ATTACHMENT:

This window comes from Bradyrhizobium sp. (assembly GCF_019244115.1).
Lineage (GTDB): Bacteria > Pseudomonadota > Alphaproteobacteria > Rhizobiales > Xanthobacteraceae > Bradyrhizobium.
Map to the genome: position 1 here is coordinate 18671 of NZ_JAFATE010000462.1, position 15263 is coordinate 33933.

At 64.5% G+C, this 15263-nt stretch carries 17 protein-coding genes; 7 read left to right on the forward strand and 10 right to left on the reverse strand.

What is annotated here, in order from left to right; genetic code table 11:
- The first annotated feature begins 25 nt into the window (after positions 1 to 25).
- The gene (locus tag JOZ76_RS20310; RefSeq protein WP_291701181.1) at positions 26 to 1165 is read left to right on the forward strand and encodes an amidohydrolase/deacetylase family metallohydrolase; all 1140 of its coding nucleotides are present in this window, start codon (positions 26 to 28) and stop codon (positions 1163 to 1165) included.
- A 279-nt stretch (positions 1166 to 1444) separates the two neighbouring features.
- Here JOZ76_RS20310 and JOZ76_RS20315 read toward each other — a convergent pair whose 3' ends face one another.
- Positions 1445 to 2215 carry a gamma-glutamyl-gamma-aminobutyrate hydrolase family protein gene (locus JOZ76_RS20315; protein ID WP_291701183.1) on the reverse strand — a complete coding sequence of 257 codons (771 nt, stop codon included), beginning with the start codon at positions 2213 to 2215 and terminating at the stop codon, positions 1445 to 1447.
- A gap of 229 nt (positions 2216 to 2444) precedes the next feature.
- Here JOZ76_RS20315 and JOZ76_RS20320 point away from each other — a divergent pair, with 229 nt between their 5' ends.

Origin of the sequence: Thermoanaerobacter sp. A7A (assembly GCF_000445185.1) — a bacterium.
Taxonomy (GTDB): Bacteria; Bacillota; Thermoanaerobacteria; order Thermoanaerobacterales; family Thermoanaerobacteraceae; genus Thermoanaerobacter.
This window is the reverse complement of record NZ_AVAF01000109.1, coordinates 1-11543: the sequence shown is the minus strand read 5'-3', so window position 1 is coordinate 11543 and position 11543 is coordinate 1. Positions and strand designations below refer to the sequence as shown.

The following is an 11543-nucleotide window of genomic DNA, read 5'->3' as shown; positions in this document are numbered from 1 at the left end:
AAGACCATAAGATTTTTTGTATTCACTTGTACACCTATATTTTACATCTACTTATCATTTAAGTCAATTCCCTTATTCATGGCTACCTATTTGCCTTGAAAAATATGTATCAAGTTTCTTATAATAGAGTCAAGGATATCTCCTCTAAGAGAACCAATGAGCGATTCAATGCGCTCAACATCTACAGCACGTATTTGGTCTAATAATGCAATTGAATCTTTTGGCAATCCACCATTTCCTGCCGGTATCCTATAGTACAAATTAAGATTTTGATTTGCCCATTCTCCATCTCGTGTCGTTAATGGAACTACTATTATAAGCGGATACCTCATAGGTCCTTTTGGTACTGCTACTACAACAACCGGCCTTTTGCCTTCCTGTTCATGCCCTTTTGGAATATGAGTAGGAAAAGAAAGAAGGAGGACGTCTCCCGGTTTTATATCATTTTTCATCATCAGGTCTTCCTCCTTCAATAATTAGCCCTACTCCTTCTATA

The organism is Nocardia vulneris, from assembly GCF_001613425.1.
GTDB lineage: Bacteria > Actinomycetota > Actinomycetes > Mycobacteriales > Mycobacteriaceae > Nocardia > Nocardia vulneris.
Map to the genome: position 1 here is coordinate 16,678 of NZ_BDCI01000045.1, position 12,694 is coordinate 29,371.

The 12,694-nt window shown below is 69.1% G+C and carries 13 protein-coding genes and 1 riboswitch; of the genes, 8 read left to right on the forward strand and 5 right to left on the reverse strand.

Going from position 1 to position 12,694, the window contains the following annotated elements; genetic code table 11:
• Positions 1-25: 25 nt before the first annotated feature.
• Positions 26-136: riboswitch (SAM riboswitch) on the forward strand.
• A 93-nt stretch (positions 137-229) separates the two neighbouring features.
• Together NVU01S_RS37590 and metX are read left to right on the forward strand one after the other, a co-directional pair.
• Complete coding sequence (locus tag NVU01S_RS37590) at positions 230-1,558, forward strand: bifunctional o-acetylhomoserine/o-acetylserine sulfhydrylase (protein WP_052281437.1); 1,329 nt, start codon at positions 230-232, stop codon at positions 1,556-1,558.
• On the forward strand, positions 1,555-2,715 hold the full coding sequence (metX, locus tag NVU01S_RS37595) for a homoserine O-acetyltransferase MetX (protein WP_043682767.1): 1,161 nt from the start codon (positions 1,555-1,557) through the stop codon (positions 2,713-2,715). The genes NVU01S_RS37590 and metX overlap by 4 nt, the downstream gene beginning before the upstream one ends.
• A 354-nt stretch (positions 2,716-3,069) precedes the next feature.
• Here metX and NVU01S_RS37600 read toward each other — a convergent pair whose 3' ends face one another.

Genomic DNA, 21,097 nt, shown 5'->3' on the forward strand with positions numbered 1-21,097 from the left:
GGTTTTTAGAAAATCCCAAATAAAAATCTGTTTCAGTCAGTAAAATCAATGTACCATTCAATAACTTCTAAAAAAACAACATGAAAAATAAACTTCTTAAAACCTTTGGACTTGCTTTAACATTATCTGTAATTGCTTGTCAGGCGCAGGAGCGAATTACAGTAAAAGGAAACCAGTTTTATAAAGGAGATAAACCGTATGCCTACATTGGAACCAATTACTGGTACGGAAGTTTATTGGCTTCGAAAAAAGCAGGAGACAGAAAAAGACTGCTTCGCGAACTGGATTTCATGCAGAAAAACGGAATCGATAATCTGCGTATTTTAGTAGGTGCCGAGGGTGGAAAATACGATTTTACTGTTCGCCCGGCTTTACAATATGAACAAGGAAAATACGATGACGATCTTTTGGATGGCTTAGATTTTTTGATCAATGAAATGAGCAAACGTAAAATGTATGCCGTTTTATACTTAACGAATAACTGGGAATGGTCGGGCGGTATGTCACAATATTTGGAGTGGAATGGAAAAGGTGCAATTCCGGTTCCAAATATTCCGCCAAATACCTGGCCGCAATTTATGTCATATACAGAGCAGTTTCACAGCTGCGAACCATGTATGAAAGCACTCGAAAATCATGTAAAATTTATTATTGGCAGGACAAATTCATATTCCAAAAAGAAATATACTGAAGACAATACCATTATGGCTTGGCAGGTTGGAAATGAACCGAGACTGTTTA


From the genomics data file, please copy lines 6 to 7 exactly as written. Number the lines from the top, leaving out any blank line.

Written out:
- The first annotated feature begins 25 nt into the window (after positions 1 to 25).
- The gene (locus tag JOZ76_RS20310; RefSeq protein WP_291701181.1) at positions 26 to 1165 is read left to right on the forward strand and encodes an amidohydrolase/deacetylase family metallohydrolase; all 1140 of its coding nucleotides are present in this window, start codon (positions 26 to 28) and stop codon (positions 1163 to 1165) included.